Top Tips:

  1. How to properly post source code - see: https://www.avrfreaks.net/comment... - also how to properly include images/pictures
  2. "Garbage" characters on a serial terminal are (almost?) invariably due to wrong baud rate - see: https://learn.sparkfun.com/tutorials/serial-communication
  3. Wrong baud rate is usually due to not running at the speed you thought; check by blinking a LED to see if you get the speed you expected
  4. Difference between a crystal, and a crystal oscillatorhttps://www.avrfreaks.net/comment...
  5. When your question is resolved, mark the solution: https://www.avrfreaks.net/comment...
  6. Beginner's "Getting Started" tips: https://www.avrfreaks.net/comment...
Last Edited: Wed. Jul 4, 2018 - 01:32 PM
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Great. Thanks.

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clawson wrote:
readers know this means "this topic has a solution".

and it also means that the forum itself knows - which simply adding "solved" to the title doesn't do.

Top Tips:

  1. How to properly post source code - see: https://www.avrfreaks.net/comment... - also how to properly include images/pictures
  2. "Garbage" characters on a serial terminal are (almost?) invariably due to wrong baud rate - see: https://learn.sparkfun.com/tutorials/serial-communication
  3. Wrong baud rate is usually due to not running at the speed you thought; check by blinking a LED to see if you get the speed you expected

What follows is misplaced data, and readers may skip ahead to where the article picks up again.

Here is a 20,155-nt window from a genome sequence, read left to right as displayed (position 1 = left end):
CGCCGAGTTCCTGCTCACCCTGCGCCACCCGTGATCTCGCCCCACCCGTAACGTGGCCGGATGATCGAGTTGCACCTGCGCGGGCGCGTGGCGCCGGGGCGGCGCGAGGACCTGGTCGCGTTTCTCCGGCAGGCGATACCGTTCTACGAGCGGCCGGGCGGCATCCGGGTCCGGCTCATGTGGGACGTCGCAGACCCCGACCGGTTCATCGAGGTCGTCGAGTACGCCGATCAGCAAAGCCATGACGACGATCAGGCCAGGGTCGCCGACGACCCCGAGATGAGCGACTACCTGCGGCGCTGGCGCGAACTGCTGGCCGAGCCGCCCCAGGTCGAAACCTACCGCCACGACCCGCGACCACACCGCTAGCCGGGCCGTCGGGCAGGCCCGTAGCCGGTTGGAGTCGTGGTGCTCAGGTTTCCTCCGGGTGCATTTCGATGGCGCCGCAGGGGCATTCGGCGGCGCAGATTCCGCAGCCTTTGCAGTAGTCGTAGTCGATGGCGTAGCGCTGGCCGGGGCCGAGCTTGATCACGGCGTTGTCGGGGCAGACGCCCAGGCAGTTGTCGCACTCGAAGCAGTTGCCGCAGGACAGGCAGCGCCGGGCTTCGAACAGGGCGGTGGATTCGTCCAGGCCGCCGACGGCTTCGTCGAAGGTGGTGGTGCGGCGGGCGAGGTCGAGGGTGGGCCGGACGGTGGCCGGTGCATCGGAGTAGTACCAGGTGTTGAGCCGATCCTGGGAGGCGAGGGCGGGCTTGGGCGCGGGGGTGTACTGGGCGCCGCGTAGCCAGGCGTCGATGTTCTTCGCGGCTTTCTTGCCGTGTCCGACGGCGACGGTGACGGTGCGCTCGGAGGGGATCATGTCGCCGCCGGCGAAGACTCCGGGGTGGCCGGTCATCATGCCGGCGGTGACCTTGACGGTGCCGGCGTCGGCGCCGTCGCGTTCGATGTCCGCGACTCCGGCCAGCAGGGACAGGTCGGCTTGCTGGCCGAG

4. Difference between a crystal, and a crystal oscillatorhttps://www.avrfreaks.net/comment...
  5. When your question is resolved, mark the solution: https://www.avrfreaks.net/comment...
  6. Beginner's "Getting Started" tips: https://www.avrfreaks.net/comment...
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 I am now retired and make jewelry for a hobby using a Sherline lathe and CNC mill (hence the interest in a tachometer).

Obviously, for real closure on the Thread, we need to see a photo of the tach and the lathe, and a sample of what your making!

 

JC 

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JC,

I wanted an RPM meter that would integrate nicely with my tools, rather than some large, clunky unit available on Amazon or eBay. This is why I'm building my own.

I am doing a PCB layout at the moment, and then will mill a case out of aluminum flat stock. I'll post photos of it all once I am done.

Bob

Last Edited: Wed. Jul 4, 2018 - 03:39 PM